Cataract Surgery Anesthesia Study Overlooks Preferences in US

James Brice

April 19, 2012

April 19, 2012 — Worldwide variations in the use of anesthesia for cataract surgery are underscored in a Chinese meta-analysis of published randomized clinical trials that did not consider the most popular method applied in the United States.

A meta-analysis by Li-Quan Zhao, MD, and fellow ophthalmologists at the Shanghai Jiao Tong University School in China evaluated 15 randomized clinical trials comparing the performance of topical and regional anesthesia during phacoemulsification with lens implantation.

Their study, published in the April issue of Ophthalmology, concludes that topical anesthesia falls short of matching the ability of regional anesthesia (including retrobulbar and peribulbar anesthesia) for sparing patients from pain. But overall, the clinical trials indicated the topical approach led to similar clinical outcomes, eliminated injection-related complications, and mitigated patients' fears about needle injections near the eye and orbit.

The finding suggested to coauthor Huang Zhu, MD, professor and deputy director of the Department of Ophthalmology at Xinhua Hospital in Shanghai, that topical anesthesia before cataract surgery is an inevitable trend for ophthalmology as it is practiced in Shanghai, China's largest city (population of 23 million and one of the most prosperous cities in Asia).

He predicted use of topical anesthesia will grow because of improved performance of phacoemulsification machines, better surgical techniques that lead to reduced incision sizes, and effects on the anterior chamber and iris.

"Patients feel better than before and do not need regional anesthesia. Topical anesthesia is enough," he wrote in response to questions from Medscape Medical News.

The meta-analysis uncovered several statistically significant differences that generally favored topical anesthesia, including less frequent anesthesia-related complications, such as chemosis, periorbital hematoma, and subconjunctival hemorrhage (P < .05).

By contrast, intraoperative and postoperative pain was higher in the topical anesthesia group, compared with regional anesthesia (P < .05). Additionally, inadvertent intraoperative ocular movement was observed significantly more often among patients who received topical anesthesia than among patients in the retrobulbar group (P < .00001) and those in the peribulbar group (P < .00001).

Compared with patients who underwent regional approaches, those in the topical anesthesia group more often needed an additional intraoperative dose (P < .03).

Only 1 of 5 trials that measured procedural duration found a significantly longer surgery time for patients who received topical anesthesia. This finding suggested that the need to administer supplemental anesthesia and the greater incidence of inadvertent eye movement in patients administered topical anesthesia did not have a substantial effect on procedural time.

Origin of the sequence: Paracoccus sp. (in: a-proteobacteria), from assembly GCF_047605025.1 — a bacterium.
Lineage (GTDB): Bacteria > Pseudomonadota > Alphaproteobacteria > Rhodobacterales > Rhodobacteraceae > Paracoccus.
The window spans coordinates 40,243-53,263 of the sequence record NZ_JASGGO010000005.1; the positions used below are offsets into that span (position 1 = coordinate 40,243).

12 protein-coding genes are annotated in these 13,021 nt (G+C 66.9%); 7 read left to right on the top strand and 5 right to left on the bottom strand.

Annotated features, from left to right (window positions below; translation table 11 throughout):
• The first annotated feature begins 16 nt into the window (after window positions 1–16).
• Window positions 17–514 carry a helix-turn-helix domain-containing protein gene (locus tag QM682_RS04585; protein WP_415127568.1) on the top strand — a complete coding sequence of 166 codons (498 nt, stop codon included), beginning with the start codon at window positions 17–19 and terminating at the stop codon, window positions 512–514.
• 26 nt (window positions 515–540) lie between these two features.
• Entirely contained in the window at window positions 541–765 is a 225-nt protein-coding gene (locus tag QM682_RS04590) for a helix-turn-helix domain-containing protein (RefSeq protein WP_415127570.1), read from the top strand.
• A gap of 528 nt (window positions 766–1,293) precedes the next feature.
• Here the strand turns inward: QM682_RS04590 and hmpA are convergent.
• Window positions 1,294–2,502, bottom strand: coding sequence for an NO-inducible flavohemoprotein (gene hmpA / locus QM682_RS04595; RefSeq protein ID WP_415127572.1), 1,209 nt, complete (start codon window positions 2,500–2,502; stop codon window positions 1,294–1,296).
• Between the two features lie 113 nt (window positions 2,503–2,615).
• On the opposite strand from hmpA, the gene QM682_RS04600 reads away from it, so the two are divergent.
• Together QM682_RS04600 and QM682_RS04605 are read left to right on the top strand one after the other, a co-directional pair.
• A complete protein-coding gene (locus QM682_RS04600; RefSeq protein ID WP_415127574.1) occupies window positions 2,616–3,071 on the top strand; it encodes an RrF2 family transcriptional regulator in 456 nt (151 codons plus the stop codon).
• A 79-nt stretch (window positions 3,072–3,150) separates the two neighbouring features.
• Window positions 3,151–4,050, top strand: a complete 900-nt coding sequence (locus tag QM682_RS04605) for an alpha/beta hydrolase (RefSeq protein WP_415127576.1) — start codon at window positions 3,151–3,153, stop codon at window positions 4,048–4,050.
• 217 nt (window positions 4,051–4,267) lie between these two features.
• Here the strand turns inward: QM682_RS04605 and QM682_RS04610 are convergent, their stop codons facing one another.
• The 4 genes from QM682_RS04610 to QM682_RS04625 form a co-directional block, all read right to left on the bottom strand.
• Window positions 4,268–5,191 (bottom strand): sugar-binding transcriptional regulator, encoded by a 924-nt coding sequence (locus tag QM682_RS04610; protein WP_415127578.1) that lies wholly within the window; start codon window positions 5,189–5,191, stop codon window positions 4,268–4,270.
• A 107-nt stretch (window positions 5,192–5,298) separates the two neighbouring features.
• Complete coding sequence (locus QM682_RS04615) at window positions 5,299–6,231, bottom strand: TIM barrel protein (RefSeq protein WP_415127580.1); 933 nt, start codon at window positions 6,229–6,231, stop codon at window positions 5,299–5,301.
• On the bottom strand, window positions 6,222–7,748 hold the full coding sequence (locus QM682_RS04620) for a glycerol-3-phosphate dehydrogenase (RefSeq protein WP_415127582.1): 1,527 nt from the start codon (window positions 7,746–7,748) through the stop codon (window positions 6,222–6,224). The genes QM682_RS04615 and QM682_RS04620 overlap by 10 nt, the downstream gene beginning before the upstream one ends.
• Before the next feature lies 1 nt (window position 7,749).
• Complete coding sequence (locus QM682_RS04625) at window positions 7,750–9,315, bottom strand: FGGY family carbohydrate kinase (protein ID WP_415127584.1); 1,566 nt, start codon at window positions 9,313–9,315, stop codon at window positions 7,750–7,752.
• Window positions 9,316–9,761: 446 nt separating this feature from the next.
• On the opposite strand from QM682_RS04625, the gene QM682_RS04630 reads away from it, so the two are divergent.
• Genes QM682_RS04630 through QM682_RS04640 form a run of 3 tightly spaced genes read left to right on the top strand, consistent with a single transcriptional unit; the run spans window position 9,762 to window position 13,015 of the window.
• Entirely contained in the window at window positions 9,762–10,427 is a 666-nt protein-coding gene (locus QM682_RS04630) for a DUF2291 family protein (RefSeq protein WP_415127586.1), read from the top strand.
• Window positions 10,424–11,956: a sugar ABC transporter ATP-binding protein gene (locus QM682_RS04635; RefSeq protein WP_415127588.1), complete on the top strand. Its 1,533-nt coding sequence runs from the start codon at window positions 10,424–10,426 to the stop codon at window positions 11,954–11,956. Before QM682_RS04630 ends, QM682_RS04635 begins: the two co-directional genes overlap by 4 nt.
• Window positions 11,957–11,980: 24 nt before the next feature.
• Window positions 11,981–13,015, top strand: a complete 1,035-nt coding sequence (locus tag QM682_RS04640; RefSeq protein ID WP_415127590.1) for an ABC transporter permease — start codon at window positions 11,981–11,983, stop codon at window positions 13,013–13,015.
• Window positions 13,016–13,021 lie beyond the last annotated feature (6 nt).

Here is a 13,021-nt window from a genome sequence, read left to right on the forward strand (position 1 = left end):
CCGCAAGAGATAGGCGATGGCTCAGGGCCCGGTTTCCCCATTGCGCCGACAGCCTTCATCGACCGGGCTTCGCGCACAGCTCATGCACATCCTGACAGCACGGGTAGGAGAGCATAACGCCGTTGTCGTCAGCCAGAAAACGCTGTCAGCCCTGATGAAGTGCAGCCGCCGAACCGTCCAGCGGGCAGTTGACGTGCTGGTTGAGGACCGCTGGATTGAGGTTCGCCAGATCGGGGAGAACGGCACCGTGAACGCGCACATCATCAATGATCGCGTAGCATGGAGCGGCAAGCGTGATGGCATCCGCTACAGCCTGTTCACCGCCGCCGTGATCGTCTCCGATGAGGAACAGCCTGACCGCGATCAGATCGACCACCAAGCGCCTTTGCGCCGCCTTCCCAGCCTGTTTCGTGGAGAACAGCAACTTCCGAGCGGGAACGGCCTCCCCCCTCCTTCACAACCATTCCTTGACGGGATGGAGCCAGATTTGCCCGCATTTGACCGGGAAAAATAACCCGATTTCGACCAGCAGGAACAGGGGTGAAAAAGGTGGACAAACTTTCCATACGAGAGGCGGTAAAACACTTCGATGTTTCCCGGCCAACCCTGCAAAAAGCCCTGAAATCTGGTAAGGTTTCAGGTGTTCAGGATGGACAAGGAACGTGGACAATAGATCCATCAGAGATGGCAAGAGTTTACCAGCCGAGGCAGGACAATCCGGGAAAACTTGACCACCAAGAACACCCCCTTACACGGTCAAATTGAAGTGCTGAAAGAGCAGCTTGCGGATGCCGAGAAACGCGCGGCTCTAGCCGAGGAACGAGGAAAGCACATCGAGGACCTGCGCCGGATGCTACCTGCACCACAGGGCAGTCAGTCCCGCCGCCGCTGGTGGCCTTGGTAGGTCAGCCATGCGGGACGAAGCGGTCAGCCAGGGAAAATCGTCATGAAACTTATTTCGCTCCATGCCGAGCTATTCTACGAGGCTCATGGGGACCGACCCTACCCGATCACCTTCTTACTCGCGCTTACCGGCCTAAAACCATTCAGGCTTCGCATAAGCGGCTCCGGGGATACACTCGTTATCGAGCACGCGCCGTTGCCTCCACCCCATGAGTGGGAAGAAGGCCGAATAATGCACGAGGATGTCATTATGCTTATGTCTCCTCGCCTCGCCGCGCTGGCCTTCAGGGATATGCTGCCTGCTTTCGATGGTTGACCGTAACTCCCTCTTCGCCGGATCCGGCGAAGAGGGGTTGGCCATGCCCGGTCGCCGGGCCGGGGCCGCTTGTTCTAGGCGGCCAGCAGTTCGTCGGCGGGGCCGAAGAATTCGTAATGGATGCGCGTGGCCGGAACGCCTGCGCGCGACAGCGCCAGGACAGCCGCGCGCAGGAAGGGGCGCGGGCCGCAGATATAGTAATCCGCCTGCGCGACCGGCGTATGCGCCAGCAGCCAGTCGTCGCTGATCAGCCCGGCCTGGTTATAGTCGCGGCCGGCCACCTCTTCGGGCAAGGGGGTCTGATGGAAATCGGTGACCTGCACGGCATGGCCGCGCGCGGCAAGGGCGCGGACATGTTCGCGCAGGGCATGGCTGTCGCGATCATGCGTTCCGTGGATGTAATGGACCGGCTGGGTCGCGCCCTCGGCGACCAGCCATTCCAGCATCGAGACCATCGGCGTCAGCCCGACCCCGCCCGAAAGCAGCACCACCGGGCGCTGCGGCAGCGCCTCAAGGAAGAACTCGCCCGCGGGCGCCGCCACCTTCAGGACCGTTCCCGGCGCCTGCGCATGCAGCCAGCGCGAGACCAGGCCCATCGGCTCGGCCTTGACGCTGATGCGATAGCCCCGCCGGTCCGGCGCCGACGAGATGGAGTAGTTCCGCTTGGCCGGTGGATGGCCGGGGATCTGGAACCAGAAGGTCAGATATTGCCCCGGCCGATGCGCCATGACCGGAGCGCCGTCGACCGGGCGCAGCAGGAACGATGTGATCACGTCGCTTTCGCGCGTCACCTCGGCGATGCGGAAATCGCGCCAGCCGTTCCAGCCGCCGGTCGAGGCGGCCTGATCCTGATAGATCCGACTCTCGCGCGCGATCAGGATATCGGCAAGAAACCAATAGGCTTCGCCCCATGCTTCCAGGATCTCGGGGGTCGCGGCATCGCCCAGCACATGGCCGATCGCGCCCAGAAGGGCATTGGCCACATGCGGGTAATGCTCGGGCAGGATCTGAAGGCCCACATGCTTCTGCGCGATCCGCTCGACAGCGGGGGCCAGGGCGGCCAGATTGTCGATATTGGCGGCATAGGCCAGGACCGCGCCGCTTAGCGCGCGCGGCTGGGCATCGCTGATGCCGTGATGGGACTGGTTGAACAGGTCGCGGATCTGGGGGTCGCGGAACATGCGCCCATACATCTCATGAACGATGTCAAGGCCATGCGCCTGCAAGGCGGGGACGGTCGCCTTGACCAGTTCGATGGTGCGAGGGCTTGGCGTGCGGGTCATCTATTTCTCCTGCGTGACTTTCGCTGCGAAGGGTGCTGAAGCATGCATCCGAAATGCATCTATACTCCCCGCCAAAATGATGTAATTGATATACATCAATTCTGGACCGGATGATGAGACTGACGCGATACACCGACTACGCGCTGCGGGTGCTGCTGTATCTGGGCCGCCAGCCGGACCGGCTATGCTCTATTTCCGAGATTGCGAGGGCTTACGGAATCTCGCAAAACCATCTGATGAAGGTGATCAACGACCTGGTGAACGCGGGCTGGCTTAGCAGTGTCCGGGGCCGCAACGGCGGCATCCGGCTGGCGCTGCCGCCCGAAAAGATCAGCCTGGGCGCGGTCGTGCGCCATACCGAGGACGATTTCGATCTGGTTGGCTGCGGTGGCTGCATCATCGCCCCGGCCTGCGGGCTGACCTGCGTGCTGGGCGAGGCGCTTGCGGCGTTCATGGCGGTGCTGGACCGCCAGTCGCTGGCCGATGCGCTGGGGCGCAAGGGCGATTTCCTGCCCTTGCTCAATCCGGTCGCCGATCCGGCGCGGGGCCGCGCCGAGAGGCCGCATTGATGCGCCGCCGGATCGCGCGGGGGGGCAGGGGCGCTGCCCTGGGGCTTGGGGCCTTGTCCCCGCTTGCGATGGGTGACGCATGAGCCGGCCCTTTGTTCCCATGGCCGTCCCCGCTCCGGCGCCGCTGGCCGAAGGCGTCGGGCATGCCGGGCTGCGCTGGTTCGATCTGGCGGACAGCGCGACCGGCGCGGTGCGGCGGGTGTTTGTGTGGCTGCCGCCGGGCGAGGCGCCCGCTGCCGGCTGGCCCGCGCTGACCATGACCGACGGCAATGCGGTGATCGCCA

Still, patients far more often preferred topical anesthesia over other pain-stopping options (P < .00001). The meta-analysis uncovered no significant differences in the surgical complication rate for the topical and injected regional approaches to anesthesia.

Not Made in the USA

These findings may be relevant to ophthalmologic practice in many regions of the world, noted James J. Salz, MD, clinical professor of ophthalmology at the University of Southern California, Los Angeles, but they do not reflect how phacoemulsification is performed in the United States.

The standard of care here has involved topical anesthesia supplemented by intracameral lidocaine for more than a decade, according to Dr. Salz. The protocol calls for the injection of a slightly dilute solution of nonpreserved lidocaine and epinephrine, which facilitates pupil dilation into the anterior chamber immediately after incision to instantly anesthetize the eye internally.

The Shanghai group reduced the value of their meta-analysis for US ophthalmologists when they specifically excluded studies of topical anesthesia used in combination with intracameral lidocaine, Dr. Salz said.

Consequently, the relatively greater discomfort patients experience with topical compared with regional anesthesia may have been overstated.

"[I]f he had used intracameral lidocaine, there would be virtually no difference in patient discomfort between regional retrobulbar anesthesia and the experience reported for this," he said.

Dr. Salz has rarely heard a patient report discomfort during more than 10 years of experience with the topical intracameral approach, and he has not administered retrobulbar anesthesia in 15 years because of the risk for retrobulbar hemorrhage or globe perforation from the blind injection behind the eye.

"You don't get that complication, if you don't stick a needle back there," he told Medscape Medical News.

Peribulbar anesthesia is safer than the retrobulbar approach because the needle is not introduced as close to the eye, but it still occasionally results in complications, he said.

Dr. Salz believes his views are consistent with those of other ophthalmologists who in combination perform more than 300 cataract surgeries per month at his clinic.

"I don't think any of the 20 doctors here use retrobulbar anymore," he said. "They all use topical, and every one of them uses intracameral lidocaine."

The meta-analysis was supported by grants from the Shanghai Leading Academic Discipline Project and General Program of the Biomedical Division of the Shanghai Science and Technology Commission. Dr. Zhu, the other authors, and Dr. Salz have disclosed no relevant financial relationships.

Ophthalmology. 2012;119:659-667. Abstract

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